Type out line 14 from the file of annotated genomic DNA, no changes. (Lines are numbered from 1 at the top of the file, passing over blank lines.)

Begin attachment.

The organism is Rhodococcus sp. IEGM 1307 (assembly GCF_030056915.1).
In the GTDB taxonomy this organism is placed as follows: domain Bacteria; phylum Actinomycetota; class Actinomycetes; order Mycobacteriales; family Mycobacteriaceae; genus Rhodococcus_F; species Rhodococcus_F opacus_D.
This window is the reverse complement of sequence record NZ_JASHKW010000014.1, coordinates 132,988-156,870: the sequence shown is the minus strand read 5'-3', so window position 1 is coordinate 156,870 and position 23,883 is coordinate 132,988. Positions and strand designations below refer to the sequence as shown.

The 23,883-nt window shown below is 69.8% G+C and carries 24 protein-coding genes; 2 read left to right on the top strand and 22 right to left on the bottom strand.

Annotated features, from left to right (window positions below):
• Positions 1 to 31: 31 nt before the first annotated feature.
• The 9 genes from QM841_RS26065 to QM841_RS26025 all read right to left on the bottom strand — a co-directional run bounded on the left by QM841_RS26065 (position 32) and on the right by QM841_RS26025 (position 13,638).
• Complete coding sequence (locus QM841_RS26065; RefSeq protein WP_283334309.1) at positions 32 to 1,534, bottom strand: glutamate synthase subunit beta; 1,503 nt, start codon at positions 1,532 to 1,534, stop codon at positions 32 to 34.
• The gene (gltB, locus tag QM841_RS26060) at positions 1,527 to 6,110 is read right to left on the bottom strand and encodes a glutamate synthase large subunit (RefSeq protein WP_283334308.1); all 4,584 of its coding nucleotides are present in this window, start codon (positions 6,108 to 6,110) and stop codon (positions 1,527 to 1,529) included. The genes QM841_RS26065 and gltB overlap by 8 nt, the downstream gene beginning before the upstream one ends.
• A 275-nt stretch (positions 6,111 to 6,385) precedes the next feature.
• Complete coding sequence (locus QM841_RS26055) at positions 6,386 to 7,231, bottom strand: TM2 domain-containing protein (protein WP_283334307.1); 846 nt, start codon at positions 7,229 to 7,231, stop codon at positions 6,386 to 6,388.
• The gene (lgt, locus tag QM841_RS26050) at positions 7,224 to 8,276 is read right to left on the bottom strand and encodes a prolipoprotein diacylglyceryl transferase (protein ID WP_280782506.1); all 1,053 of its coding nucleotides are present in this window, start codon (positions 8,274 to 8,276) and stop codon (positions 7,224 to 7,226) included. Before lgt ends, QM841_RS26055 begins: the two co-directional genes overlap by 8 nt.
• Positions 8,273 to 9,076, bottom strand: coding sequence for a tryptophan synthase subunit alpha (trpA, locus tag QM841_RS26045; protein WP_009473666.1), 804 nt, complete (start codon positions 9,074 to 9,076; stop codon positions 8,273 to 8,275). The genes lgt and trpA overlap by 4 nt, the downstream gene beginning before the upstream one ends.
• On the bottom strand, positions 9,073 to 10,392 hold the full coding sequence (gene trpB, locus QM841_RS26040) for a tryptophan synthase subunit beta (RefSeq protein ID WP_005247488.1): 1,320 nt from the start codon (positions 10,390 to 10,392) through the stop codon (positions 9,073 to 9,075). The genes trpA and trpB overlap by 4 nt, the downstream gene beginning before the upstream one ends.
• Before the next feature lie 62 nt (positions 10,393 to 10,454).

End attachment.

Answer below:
• On the bottom strand, positions 9,073 to 10,392 hold the full coding sequence (gene trpB, locus QM841_RS26040) for a tryptophan synthase subunit beta (RefSeq protein ID WP_005247488.1): 1,320 nt from the start codon (positions 10,390 to 10,392) through the stop codon (positions 9,073 to 9,075). The genes trpA and trpB overlap by 4 nt, the downstream gene beginning before the upstream one ends.